The first step was recovery of the R-410a refrigerant after determining where the leaks were. As you have no doubt deduced, the leaks were at flare joints. On one three-head system, we discovered an additional leak with detection at the line-hide vinyl ducting. The covers came off as we kept searching for the leak source only to find the installer had utilized a flare union in order to use up scrap pieces of the line sets. The next step was cutting off the flare joints and replacing the line set flare nuts with flare nuts provided by the manufacturer of the mini-splits, which would have been shipped with the new condensers. Each flare nut was tightened using a torque wrench set to the manufacturer’s specifications for the various sizes of copper (the larger the diameter, the larger the torque required).

Here’s the thing about using a torque wrench that most techs find disconcerting: After the torque wrench won’t allow you to tighten the flare nut past its setting, you can easily get another half turn or more, which is an indication we have all been over-tightening our flare joints! Over tightening refrigeration flare nuts can also cause a leak.

Next, we pressurized the systems — one at a time so the other two could remain in service — to 550 PSI with process nitrogen. That charge remained in place overnight indicating no leaks were present. Then, we evacuated that first process nitrogen charge and drew a 1,000-micron vacuum. We then repeated the process — nitrogen charge and then a 500-micron vacuum. We repeated this procedure a third time and let the 500-micron vacuum stand for one hour.

A far cry from the early R-22 days when we purged line sets with refrigerant and then completed the connections, which released the system charge from the condenser. Gone too was the “beer can cold” charging procedure!

When I assisted Penn State’s Solar Decathlon team by traveling to Washington, D.C., to install their mini-split condensers, a gentleman appeared in the doorway and asked me what I was doing. So I asked him what he was doing. Turned out he was a federal inspector and he grilled me on the systems, R-410a and how I was planning on charging the systems. He also wanted to see my certification card on handling refrigerants. When I explained I was doing a 550 PSI process nitrogen charge and the triple evac to 500-microns vacuum, he was satisfied and gave me the go-ahead.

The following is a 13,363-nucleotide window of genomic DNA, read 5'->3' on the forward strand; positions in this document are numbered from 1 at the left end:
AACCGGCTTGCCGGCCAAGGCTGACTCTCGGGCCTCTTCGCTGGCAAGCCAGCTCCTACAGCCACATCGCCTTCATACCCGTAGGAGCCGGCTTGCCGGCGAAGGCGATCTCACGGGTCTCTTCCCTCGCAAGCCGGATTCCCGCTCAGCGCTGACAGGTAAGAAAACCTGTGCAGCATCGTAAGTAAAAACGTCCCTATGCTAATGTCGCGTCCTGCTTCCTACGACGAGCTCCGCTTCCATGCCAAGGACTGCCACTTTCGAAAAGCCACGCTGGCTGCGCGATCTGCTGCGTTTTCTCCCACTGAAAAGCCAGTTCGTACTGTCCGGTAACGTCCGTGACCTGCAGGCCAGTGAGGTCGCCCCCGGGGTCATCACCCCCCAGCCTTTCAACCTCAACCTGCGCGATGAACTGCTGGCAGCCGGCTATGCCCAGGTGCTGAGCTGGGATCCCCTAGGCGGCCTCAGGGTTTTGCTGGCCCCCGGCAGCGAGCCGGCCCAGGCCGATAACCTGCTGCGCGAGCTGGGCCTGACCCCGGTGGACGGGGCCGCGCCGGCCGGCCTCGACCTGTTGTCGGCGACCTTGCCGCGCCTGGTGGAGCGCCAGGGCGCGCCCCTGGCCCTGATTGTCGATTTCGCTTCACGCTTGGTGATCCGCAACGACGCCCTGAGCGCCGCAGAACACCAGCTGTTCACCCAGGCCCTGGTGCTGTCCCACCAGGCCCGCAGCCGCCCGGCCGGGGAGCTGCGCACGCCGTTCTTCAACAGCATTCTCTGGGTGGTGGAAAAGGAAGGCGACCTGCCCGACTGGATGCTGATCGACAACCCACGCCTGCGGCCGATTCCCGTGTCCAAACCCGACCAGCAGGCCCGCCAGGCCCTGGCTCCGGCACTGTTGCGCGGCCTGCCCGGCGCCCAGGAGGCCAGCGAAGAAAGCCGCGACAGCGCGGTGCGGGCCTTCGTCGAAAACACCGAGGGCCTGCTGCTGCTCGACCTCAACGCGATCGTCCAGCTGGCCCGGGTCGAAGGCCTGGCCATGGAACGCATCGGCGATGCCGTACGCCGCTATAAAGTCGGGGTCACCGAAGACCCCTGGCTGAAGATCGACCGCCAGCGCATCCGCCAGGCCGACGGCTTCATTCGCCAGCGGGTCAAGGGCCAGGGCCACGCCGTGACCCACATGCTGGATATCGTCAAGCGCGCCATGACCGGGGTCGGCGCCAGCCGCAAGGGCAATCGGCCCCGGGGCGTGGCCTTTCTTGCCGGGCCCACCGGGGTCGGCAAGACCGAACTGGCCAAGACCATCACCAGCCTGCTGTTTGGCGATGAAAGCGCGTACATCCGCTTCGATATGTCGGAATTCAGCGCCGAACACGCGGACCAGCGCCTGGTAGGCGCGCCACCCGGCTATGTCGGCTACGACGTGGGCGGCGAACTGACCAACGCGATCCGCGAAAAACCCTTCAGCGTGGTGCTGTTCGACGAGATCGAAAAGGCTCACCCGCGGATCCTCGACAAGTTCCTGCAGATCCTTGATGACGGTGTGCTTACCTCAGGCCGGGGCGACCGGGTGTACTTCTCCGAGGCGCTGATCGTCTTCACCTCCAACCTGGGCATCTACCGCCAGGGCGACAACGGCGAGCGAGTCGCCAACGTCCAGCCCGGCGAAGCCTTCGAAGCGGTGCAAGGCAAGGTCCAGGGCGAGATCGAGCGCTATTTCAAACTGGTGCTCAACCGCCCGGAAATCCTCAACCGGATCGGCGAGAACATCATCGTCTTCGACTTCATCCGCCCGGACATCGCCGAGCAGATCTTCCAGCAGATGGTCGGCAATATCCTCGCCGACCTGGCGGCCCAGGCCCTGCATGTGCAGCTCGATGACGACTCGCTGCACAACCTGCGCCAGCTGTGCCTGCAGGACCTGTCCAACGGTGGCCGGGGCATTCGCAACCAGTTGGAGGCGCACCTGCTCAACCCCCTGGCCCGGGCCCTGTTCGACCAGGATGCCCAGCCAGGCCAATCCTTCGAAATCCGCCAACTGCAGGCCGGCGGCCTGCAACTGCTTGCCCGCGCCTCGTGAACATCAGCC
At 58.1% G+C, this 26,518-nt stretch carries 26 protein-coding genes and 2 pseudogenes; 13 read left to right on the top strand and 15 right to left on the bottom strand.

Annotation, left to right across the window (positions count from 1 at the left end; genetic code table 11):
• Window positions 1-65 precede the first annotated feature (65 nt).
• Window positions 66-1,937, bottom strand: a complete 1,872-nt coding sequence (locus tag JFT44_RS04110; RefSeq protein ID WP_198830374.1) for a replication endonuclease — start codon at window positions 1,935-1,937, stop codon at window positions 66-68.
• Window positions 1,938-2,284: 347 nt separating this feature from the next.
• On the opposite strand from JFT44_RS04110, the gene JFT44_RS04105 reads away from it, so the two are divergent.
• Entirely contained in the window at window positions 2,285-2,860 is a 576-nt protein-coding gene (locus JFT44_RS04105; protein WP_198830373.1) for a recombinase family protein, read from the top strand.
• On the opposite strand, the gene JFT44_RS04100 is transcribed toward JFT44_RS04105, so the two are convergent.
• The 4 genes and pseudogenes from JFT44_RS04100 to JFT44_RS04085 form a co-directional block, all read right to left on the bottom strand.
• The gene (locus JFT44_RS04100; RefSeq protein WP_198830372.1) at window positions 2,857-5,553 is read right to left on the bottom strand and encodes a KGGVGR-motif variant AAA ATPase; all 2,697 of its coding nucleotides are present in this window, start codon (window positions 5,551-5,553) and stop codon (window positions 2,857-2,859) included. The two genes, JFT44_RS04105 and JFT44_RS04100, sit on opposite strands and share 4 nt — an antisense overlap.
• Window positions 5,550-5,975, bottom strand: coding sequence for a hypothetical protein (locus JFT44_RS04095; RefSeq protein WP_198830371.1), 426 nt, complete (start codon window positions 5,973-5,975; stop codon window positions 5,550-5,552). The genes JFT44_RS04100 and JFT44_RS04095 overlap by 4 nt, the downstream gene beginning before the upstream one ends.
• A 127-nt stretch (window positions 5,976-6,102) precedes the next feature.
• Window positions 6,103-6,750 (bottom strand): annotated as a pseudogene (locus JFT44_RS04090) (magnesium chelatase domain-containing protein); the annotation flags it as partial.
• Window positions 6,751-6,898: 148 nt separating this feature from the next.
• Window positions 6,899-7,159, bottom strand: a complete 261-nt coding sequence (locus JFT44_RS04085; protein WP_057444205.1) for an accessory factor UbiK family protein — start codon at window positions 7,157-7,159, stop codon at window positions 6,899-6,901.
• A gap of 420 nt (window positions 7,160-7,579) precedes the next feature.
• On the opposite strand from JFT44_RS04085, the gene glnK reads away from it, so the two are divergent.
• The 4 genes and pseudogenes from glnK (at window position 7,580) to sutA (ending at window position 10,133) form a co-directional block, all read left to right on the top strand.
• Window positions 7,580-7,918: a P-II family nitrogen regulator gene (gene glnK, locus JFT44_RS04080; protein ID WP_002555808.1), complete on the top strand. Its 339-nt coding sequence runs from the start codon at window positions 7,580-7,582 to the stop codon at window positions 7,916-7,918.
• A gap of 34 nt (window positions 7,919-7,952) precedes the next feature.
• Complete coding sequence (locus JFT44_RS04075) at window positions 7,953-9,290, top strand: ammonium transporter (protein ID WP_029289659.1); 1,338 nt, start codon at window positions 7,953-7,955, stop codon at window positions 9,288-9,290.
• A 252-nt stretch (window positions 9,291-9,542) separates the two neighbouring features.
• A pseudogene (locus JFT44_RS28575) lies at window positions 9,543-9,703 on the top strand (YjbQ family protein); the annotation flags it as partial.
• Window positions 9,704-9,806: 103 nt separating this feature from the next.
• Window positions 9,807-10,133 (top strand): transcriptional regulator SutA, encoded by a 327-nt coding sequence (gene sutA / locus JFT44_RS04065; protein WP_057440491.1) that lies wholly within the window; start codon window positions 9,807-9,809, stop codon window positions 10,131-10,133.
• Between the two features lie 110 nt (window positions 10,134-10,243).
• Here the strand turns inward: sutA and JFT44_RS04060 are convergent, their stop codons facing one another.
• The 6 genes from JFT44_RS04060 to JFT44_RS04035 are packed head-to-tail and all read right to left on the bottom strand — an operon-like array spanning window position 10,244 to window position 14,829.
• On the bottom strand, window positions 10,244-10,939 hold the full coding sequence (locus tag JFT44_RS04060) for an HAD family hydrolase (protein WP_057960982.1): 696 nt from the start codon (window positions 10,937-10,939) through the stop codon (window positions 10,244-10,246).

Working on The Mall was a cool experience, and Lois and I had figured on having a nice romantic dinner at The Capitol Grill. Just as we were getting ready to leave, one of the Penn State team leaders came up with his cell phone. Seemed another Solar Decathlon team from Wisconsin had arranged for a local contractor to hook up their mini-splits who failed to show up and wasn’t returning their calls. They had just a few hours to get everything completed or they would fail their inspection and lose a day in the competition. Bottled water and a pack of saltine crackers became our romantic dinner! We got those kids fixed up, and by then it was late, but the entire area was closed to the public and we witnessed the celebrations between college teams and their impromptu parade complete with band instruments. They too passed their inspection with the federal inspector surprised we were still there but this time he knew the mini-splits were installed correctly.

Back to the home with the three multi-head mini-split systems: All’s well that ends well. The customer was satisfied — for the moment — but let me know in no uncertain terms that I would be on the hook if the same issues returned. No worries on my part because I knew the refrigerant systems, using virgin R-410a, were leak-free, clean, bone-dry and would remain so until the units need to be replaced. That was eight years ago and they are still working without any issues.